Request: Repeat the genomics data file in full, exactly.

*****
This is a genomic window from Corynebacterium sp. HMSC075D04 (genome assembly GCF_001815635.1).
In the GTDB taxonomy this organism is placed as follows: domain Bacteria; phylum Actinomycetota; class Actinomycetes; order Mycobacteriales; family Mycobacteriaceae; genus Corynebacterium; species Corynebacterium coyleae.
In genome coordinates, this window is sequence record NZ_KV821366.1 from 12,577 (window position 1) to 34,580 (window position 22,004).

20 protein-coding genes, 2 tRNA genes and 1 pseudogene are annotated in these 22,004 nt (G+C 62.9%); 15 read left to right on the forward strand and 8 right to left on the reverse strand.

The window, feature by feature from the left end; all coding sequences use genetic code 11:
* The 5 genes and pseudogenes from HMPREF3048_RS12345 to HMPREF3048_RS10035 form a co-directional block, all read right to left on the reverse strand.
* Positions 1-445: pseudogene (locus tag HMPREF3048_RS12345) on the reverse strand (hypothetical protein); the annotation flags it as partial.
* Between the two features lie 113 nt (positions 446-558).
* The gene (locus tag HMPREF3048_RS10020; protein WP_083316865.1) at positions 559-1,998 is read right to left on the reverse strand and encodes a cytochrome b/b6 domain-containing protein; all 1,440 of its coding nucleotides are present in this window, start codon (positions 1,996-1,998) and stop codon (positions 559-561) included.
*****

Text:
This is a genomic window from Corynebacterium sp. HMSC075D04 (genome assembly GCF_001815635.1).
In the GTDB taxonomy this organism is placed as follows: domain Bacteria; phylum Actinomycetota; class Actinomycetes; order Mycobacteriales; family Mycobacteriaceae; genus Corynebacterium; species Corynebacterium coyleae.
In genome coordinates, this window is sequence record NZ_KV821366.1 from 12,577 (window position 1) to 34,580 (window position 22,004).

20 protein-coding genes, 2 tRNA genes and 1 pseudogene are annotated in these 22,004 nt (G+C 62.9%); 15 read left to right on the forward strand and 8 right to left on the reverse strand.

The window, feature by feature from the left end; all coding sequences use genetic code 11:
* The 5 genes and pseudogenes from HMPREF3048_RS12345 to HMPREF3048_RS10035 form a co-directional block, all read right to left on the reverse strand.
* Positions 1-445: pseudogene (locus tag HMPREF3048_RS12345) on the reverse strand (hypothetical protein); the annotation flags it as partial.
* Between the two features lie 113 nt (positions 446-558).
* The gene (locus tag HMPREF3048_RS10020; protein WP_083316865.1) at positions 559-1,998 is read right to left on the reverse strand and encodes a cytochrome b/b6 domain-containing protein; all 1,440 of its coding nucleotides are present in this window, start codon (positions 1,996-1,998) and stop codon (positions 559-561) included.